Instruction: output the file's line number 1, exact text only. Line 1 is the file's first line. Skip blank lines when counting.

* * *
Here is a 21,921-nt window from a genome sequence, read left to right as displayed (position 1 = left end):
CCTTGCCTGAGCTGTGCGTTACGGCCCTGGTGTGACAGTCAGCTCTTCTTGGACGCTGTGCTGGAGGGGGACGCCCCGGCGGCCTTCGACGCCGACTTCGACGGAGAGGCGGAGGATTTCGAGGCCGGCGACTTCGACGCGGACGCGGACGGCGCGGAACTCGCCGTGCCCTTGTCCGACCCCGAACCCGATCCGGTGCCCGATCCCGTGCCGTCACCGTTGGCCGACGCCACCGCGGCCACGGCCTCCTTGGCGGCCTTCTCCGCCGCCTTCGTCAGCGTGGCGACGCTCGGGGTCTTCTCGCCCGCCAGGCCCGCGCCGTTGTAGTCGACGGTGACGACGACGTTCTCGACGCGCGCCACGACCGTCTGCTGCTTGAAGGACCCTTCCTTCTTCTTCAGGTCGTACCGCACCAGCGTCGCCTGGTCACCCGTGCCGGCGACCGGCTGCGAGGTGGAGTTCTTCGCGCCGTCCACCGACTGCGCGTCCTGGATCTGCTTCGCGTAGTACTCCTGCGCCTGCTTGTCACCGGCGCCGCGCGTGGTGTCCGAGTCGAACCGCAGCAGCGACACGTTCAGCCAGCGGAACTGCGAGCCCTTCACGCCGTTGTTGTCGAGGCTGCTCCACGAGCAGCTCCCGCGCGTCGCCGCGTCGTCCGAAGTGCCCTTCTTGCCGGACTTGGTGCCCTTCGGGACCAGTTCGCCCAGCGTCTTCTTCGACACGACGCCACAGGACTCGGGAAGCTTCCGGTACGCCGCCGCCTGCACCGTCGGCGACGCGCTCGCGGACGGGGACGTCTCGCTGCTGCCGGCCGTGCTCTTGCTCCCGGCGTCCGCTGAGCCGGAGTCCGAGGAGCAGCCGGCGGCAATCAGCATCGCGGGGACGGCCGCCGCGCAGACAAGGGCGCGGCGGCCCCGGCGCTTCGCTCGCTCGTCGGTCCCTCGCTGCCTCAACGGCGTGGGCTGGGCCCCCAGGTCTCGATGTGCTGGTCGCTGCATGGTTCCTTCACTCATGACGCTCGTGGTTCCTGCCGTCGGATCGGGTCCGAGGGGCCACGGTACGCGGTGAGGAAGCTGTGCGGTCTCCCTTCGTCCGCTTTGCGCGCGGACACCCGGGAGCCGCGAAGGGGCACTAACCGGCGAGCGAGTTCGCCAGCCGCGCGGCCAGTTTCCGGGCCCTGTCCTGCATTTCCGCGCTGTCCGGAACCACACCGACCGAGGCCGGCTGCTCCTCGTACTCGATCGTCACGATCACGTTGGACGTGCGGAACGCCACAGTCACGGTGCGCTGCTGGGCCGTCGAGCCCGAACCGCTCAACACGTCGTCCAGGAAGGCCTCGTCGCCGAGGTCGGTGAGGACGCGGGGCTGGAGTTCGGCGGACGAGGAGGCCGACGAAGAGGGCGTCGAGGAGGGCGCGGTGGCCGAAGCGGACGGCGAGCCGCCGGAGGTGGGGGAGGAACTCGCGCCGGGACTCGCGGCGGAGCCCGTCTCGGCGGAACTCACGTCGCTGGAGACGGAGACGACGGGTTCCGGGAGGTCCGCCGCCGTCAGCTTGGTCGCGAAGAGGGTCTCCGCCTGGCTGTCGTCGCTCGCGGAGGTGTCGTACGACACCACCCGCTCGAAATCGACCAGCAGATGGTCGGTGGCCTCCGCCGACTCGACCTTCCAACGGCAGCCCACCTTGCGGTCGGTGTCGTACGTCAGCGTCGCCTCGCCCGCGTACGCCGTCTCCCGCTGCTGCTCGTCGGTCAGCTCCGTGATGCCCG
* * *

Here is a 21,921-nt window from a genome sequence, read left to right as displayed (position 1 = left end):